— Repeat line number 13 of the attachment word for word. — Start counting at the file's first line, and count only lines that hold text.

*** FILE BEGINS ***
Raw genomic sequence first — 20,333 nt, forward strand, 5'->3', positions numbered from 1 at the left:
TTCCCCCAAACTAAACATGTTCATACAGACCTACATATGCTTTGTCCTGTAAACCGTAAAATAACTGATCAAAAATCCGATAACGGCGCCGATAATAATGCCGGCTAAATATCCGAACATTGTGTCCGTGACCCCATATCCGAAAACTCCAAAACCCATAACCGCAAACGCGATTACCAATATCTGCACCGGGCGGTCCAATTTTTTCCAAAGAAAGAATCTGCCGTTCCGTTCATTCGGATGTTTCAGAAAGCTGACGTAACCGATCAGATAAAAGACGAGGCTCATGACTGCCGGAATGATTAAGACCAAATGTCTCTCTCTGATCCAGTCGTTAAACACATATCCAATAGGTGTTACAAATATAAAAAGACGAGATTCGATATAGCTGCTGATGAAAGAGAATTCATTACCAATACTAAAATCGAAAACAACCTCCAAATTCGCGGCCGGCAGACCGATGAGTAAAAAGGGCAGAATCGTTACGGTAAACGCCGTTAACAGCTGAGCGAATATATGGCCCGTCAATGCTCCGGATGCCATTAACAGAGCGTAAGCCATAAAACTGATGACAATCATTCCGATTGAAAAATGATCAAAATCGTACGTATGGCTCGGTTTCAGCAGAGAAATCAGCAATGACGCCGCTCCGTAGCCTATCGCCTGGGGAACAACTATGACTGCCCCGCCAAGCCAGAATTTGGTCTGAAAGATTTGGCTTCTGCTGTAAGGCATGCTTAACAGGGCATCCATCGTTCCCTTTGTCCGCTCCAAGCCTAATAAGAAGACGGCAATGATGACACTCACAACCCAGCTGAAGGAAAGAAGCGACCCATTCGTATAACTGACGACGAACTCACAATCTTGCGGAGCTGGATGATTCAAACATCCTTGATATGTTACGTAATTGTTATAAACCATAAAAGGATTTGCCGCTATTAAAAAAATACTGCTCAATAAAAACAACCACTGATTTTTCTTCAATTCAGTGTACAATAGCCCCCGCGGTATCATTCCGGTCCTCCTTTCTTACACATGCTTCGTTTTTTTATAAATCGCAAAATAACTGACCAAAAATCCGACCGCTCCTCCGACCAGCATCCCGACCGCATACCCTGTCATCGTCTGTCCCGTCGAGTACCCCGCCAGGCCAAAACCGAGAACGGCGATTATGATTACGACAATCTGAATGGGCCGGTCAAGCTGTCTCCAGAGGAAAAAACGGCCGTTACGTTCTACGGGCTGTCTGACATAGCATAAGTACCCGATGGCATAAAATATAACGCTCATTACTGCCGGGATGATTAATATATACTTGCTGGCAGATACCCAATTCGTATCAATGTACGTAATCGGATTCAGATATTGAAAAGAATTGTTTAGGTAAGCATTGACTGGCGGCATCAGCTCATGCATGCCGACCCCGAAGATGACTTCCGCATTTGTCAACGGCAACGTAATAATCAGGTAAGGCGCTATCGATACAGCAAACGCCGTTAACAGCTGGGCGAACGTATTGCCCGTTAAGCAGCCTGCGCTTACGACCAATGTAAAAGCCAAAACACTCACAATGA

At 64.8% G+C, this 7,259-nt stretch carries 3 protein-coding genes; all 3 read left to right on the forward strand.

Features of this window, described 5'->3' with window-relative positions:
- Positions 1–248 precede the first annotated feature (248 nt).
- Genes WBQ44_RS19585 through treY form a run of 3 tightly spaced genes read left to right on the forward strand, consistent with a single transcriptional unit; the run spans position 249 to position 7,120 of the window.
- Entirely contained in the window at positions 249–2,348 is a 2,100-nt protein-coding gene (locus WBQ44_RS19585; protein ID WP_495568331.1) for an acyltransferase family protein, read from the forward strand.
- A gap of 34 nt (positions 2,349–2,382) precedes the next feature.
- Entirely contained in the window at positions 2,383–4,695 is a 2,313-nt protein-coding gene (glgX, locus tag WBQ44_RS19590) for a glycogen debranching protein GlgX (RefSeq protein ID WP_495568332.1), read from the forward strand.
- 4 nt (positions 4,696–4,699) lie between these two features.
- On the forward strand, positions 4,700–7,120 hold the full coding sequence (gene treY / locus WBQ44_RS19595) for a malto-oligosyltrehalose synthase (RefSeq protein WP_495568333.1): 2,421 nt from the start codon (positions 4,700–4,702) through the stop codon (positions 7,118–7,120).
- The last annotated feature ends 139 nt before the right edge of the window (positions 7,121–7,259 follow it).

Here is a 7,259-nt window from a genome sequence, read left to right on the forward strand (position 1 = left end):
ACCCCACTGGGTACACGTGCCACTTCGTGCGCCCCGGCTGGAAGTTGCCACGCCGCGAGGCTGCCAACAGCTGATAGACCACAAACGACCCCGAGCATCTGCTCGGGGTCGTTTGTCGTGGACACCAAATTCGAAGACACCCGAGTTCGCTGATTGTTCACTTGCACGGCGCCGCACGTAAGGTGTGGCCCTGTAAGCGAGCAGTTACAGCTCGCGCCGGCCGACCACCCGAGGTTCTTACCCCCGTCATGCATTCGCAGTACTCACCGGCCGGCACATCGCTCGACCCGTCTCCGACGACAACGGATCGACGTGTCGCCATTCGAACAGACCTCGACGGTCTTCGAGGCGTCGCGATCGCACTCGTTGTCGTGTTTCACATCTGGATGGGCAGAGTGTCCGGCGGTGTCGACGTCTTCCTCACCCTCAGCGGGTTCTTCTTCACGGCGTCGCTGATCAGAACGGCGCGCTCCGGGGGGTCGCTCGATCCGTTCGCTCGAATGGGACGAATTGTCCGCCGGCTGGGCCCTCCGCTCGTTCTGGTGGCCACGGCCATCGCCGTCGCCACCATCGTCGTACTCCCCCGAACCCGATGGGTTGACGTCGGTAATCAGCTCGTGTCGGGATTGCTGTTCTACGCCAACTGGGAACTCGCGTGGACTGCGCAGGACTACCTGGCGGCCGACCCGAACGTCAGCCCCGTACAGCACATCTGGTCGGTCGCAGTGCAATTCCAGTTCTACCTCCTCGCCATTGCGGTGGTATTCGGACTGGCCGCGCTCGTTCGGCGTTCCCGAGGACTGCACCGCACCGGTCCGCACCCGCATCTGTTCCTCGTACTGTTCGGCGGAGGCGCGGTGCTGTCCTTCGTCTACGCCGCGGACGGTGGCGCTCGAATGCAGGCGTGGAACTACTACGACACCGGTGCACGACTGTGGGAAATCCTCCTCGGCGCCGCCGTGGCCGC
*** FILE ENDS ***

Here is a 7,259-nt window from a genome sequence, read left to right on the forward strand (position 1 = left end):